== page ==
March 17, 2011
Francis picked his scooter key and switched off the ceiling fan on his way out from apartment. A visit to market was a part of his morning schedule. He had been living alone from last five years after the death of his spouse. His only son was making a livelihood with his family in Bahrain. Being lonesome was frustrating and confusing ever since the initial stage of his wife’s demise. Preparing a meal for one person was always an awful task. He had undergone the challenging times of grieving process. Financially he didn’t have a great run in his life. All along he had remained as accounts clerk in a local Parish school until his retirement. They had lived in a dingy house in a crowded downtown and always wished a financially stable environment for his son Denzel. Quite recently he developed the desire for a car was an aberrant issue.
Denzel found a well paid job in Bahrain after his post graduation. An apartment in a posh locality was bought and he asked his father to move to high-rise residence. Funds towards the necessities of life were moderately taken care. The empty spaces of isolated life continued to bother, however he had learnt to live with them.
Francis stepped out and locked the main door. He remembered the chores that included, visits to doctor, bank and market. The errand also comprised cleaning and cooking. Lunch and siesta were parts of his routine. He walked down from staircase and reached car park area. Though he was not the owner of any car, Denzel had reserved a parking space while buying the apartment. Additional fund was shelled out for the set aside square.
As he reached closer to his scooter he was left disturbed by a car that had blocked the exit. The area on right and left too was occupied by parked sedans. The car that obstructed the way out belonged to Jerome the secretary of residents association. The third floor resident Jerome had spent most of years in Kuwait before locating back to home country. He owned two cars, second was used by his wife. His wife would park her car in allocated parking space, where as Jerome would brashly leave his car at unauthorized spots. Francis’s parking place was his easy pick and prey.
Troubled by the incident Francis looked around for Venkat, the watchman. Venkat was a puffing outside the gate, dropped his cigarette and came running at him.
“Were you sleeping?” Francis frustratingly uttered. “How can you allow people to block the exit?”
“Sorry sir.” Venkat was apologetic. “I will call Jerome sir right now.”
Jerome took ten minutes to come down.
“How can you keep your car at my parking area?” Francis conveyed his dissatisfaction.
“But, where is your car?” Jerome teasingly taunted him.
“How do you expect me to take my scooter out?” Francis argued.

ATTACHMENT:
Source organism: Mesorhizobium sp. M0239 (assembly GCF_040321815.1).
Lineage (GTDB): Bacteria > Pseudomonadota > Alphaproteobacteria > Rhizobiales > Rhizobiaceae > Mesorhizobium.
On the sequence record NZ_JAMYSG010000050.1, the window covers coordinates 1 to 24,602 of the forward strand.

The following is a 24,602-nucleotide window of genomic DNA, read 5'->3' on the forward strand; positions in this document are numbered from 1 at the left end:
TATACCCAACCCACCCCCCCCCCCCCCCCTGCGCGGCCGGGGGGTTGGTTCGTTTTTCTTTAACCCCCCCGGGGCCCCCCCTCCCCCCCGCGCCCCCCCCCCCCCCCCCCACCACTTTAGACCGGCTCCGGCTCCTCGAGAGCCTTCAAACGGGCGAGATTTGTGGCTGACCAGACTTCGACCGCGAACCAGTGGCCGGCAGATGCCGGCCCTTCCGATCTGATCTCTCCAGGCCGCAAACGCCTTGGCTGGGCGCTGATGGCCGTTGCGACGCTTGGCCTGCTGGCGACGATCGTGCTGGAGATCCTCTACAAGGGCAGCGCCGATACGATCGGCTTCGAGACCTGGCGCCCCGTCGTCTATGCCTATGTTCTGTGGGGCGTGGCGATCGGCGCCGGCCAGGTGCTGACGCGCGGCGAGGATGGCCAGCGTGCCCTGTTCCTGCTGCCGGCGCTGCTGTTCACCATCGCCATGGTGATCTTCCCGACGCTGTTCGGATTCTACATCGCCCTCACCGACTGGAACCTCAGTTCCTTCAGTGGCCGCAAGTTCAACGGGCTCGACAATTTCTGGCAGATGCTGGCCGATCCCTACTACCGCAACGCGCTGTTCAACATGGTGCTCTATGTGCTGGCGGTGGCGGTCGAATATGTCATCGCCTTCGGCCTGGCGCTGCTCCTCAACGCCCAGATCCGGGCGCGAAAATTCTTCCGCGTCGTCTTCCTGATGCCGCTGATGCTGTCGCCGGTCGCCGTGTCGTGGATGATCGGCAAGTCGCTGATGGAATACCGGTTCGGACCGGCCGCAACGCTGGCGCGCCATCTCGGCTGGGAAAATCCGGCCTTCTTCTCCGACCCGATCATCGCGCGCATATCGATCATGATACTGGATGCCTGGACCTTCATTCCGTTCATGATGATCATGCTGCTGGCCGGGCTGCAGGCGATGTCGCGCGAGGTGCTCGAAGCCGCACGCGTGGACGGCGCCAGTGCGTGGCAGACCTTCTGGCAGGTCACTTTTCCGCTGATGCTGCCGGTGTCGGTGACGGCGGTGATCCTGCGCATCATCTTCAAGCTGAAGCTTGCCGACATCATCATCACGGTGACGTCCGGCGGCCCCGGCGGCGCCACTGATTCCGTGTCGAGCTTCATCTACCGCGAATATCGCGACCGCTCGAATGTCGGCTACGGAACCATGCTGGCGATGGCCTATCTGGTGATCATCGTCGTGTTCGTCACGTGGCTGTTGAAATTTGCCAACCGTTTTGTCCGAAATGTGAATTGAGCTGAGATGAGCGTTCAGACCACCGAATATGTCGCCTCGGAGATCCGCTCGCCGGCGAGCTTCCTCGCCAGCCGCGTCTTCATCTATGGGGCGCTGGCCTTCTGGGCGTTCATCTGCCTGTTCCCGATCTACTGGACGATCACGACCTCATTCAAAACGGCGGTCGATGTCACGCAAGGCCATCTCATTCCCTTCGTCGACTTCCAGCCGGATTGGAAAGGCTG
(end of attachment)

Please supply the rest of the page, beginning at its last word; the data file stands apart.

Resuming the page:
“I am sorry.” Jerome pacified him. “You know, we returned late last night and I left my car in a hurry.”
“You could have kept it somewhere else.” Francis was upset. “You seem deliberately annoying me. This has happened more than once.”
“Come on.” Jerome feigned in his attempt to smile. “Take it easy. How much space do you need for a tiny scooter?”
“The question is not related to space.” Francis firmly replied. “My son has paid for this place. You have no right to bother us.”
“How is Denzel?” Jerome diverted his attention. “Is he planning his vacation? I want to meet him.”
Francis remained silent without response. Once Jerome moved his sedan away from the place, he kicked the ratcheting lever. The quiet reaction of the engine made him to tilt the scooter and then kick again. Now the engine reacted. He drove away towards the main road. Majority of the occupants of that building had cars. Francis was one among a very few who didn’t own a car.
Going by the life style Francis did not have great passion for materialistic objects. However Jerome’s taunts had activated the requirement. Jerome’s conceited behavior had its reasons. He was swollen with pride by possession of two cars.
“My scooter is not in great condition by the prolonged use. It’s time to change. I think we should shift over to an economical car. Nowadays low cost cars are available.” Francis had appealed his son during last telecom.
“We will decide during my next visit.” Denzel had wrapped up without much enthusiasm.
Francis had never thought of driving a car at least until his retirement. Jerome’s constant gibes had paved way to this hidden desire. The necessity was triggered while living in the midst of upper middleclass neighborhood. About six months back he had managed to earn a driving license in his sixth attempt after enrolling in a driving school.